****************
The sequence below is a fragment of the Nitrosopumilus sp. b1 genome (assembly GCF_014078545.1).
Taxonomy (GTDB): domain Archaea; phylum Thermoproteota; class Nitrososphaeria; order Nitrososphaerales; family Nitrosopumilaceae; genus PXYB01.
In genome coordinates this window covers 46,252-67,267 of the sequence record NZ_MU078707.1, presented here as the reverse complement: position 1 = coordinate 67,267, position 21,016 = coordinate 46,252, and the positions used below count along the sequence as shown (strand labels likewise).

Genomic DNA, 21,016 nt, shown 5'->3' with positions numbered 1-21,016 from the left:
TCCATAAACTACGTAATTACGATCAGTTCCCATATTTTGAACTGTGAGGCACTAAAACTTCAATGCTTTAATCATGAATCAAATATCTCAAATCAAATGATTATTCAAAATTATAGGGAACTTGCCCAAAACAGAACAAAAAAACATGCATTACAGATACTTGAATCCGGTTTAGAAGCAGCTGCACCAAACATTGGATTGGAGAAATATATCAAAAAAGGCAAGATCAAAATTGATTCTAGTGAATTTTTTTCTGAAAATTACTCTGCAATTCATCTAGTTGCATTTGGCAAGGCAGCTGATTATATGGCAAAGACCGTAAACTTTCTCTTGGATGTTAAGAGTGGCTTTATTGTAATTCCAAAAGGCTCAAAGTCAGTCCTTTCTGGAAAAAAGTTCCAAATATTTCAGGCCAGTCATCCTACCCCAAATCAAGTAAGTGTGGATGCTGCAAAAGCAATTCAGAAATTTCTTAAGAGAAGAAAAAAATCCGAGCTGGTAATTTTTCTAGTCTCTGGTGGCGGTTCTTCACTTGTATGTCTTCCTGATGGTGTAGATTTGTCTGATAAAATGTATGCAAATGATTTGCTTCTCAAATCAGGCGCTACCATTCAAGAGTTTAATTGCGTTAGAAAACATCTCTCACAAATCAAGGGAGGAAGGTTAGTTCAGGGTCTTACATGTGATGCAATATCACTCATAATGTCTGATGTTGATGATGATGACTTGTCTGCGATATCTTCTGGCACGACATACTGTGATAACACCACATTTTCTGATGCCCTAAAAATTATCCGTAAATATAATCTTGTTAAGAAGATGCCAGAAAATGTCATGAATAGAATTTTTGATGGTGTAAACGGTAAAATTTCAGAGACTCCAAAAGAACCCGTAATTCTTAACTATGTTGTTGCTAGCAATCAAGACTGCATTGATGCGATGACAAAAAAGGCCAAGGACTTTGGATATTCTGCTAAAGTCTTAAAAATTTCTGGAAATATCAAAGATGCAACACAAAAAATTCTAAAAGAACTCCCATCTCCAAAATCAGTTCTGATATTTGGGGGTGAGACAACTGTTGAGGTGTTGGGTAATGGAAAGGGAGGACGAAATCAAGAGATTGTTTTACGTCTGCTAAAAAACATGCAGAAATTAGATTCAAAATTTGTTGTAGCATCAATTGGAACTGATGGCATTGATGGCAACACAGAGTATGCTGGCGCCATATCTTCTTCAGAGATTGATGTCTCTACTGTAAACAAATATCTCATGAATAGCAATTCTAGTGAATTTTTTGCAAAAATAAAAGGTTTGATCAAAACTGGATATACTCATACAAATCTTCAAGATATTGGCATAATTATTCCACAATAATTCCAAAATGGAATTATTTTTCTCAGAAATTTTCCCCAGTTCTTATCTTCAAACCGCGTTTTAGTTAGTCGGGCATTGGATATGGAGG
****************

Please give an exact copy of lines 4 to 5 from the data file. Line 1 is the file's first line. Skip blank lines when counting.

Genomic DNA, 21,016 nt, shown 5'->3' with positions numbered 1-21,016 from the left:
TCCATAAACTACGTAATTACGATCAGTTCCCATATTTTGAACTGTGAGGCACTAAAACTTCAATGCTTTAATCATGAATCAAATATCTCAAATCAAATGATTATTCAAAATTATAGGGAACTTGCCCAAAACAGAACAAAAAAACATGCATTACAGATACTTGAATCCGGTTTAGAAGCAGCTGCACCAAACATTGGATTGGAGAAATATATCAAAAAAGGCAAGATCAAAATTGATTCTAGTGAATTTTTTTCTGAAAATTACTCTGCAATTCATCTAGTTGCATTTGGCAAGGCAGCTGATTATATGGCAAAGACCGTAAACTTTCTCTTGGATGTTAAGAGTGGCTTTATTGTAATTCCAAAAGGCTCAAAGTCAGTCCTTTCTGGAAAAAAGTTCCAAATATTTCAGGCCAGTCATCCTACCCCAAATCAAGTAAGTGTGGATGCTGCAAAAGCAATTCAGAAATTTCTTAAGAGAAGAAAAAAATCCGAGCTGGTAATTTTTCTAGTCTCTGGTGGCGGTTCTTCACTTGTATGTCTTCCTGATGGTGTAGATTTGTCTGATAAAATGTATGCAAATGATTTGCTTCTCAAATCAGGCGCTACCATTCAAGAGTTTAATTGCGTTAGAAAACATCTCTCACAAATCAAGGGAGGAAGGTTAGTTCAGGGTCTTACATGTGATGCAATATCACTCATAATGTCTGATGTTGATGATGATGACTTGTCTGCGATATCTTCTGGCACGACATACTGTGATAACACCACATTTTCTGATGCCCTAAAAATTATCCGTAAATATAATCTTGTTAAGAAGATGCCAGAAAATGTCATGAATAGAATTTTTGATGGTGTAAACGGTAAAATTTCAGAGACTCCAAAAGAACCCGTAATTCTTAACTATGTTGTTGCTAGCAATCAAGACTGCATTGATGCGATGACAAAAAAGGCCAAGGACTTTGGATATTCTGCTAAAGTCTTAAAAATTTCTGGAAATATCAAAGATGCAACACAAAAAATTCTAAAAGAACTCCCATCTCCAAAATCAGTTCTGATATTTGGGGGTGAGACAACTGTTGAGGTGTTGGGTAATGGAAAGGGAGGACGAAATCAAGAGATTGTTTTACGTCTGCTAAAAAACATGCAGAAATTAGATTCAAAATTTGTTGTAGCATCAATTGGAACTGATGGCATTGATGGCAACACAGAGTATGCTGGCGCCATATCTTCTTCAGAGATTGATGTCTCTACTGTAAACAAATATCTCATGAATAGCAATTCTAGTGAATTTTTTGCAAAAATAAAAGGTTTGATCAAAACTGGATATACTCATACAAATCTTCAAGATATTGGCATAATTATTCCACAATAATTCCAAAATGGAATTATTTTTCTCAGAAATTTTCCCCAGTTCTTATCTTCAAACCGCGTTTTAGTTAGTCGGGCATTGGATATGGAGG